> delegation is something that is desired i suggest providing some
> standard methods that may be placed in certain slots to perform the
> delegation and registering of prototypes
>
> bless is most probably a historical thing from perl 5, to bless is to
> bestow something good upon, so it pretty much just makes it a special dict
The reason of blessing dictionaries is very practical. As any language
entity, dictionaries have methods (for example, .len()). Susppose that
all dictionaries may be oop accessed, like i.e. in Lua. Then every "."
access would scan the whole dictionaries, even when the user doesn't
absolutely want it to be a POOP instance, and has no interest in
searching the properties in the whole dictionary. For example, think of
creating a dict of 10000 elements and then doing .len() ....

Gian.

Giancarlo Niccolai

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Mar 2, 2010, 4:31:17 AM3/2/10
to falc...@googlegroups.com
Paul Davey wrote:
> I strongly disagree with changing the language syntax, however if
> delegation is something that is desired i suggest providing some
> standard methods that may be placed in certain slots to perform the
> delegation and registering of prototypes
>
> bless is most probably a historical thing from perl 5, to bless is to
> bestow something good upon, so it pretty much just makes it a special dict
... and I buy the idea of some more formal delegation and prototype
registering operators/keyword/methods.

I am open to suggestions

GN.

Paul Davey

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Mar 2, 2010, 7:05:04 AM3/2/10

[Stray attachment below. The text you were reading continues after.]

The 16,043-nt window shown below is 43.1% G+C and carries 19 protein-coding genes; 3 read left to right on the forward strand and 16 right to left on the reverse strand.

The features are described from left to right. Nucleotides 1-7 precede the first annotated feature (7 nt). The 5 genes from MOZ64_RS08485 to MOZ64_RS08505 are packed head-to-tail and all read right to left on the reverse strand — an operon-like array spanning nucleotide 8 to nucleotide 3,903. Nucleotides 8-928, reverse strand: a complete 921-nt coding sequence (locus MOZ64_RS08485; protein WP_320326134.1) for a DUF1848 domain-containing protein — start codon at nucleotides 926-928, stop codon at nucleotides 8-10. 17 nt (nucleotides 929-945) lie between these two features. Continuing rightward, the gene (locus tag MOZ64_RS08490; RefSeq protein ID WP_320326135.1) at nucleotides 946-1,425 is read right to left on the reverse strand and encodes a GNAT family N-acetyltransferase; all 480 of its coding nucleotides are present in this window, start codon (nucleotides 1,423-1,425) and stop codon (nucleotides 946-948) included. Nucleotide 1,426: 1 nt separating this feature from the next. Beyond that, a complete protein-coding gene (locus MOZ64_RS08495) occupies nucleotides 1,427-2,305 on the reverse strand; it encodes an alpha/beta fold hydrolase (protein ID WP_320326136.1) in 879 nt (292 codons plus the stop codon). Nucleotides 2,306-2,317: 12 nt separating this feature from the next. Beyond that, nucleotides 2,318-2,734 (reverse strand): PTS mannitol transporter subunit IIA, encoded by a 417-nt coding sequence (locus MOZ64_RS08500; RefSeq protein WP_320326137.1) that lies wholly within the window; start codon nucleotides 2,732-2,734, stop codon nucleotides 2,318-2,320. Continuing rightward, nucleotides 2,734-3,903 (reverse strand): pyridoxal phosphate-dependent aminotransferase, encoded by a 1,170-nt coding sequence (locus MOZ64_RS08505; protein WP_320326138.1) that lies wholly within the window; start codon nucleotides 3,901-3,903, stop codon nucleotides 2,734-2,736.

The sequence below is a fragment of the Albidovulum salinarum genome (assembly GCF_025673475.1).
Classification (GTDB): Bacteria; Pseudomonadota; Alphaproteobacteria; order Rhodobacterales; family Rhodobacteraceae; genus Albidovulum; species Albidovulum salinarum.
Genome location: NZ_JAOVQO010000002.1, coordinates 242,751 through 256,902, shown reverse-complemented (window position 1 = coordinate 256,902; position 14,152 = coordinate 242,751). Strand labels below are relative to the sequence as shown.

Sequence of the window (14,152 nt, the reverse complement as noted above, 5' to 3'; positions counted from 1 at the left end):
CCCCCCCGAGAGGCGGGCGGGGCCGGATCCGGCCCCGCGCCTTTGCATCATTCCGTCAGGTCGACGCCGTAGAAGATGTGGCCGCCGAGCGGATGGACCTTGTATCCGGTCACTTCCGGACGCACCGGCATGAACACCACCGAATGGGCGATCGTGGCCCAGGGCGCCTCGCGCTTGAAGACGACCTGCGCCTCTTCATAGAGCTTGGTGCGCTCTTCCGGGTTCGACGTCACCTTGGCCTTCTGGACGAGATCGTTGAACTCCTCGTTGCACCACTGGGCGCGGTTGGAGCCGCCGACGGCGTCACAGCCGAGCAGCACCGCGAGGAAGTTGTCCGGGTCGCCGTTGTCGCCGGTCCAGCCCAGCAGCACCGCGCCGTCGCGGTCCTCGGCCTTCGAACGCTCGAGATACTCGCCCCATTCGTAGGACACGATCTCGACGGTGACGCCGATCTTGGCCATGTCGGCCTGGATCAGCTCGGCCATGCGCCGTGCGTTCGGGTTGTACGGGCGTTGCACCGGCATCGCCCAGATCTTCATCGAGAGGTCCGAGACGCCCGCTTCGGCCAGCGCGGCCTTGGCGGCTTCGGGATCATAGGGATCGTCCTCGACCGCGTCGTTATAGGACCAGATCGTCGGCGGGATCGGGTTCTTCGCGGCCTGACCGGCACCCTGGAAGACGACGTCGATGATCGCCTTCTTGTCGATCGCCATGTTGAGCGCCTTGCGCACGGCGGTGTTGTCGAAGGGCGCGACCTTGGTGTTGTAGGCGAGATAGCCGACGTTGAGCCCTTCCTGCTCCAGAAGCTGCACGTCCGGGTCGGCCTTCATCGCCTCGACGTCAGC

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I suggest providing an implementation of a delegated getProp and setProp methods for blessed dicts that may be dropped into the appropriate slots in an existing dict to get delegation behavior, the setProp is less needed as i think it would simply be a search for a prop name in the prototypes and then have that slot be created in the existing dict and set

I thing using __protos for the protos list would not be a bad idea and have this be an Array or List of blessed dicts where methods will be looked up and invoked on the current dict

Earl Montgomery

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Apr 14, 2018, 8:38:08 AM4/14/18
to FalconPL
When I saw the term "blessed" dictionary and the term POOP I giggled but it felt exciting.  Using plain terms puts you to sleep.  I fell in love with Python because of the excitement of the language and I am falling in love with Falcon for that same reason.  I see the points on both sides of the coin here and JingCheng Zhang has some compelling arguments but I just wanted to add what has sparked and maintained my interested inf Falcon.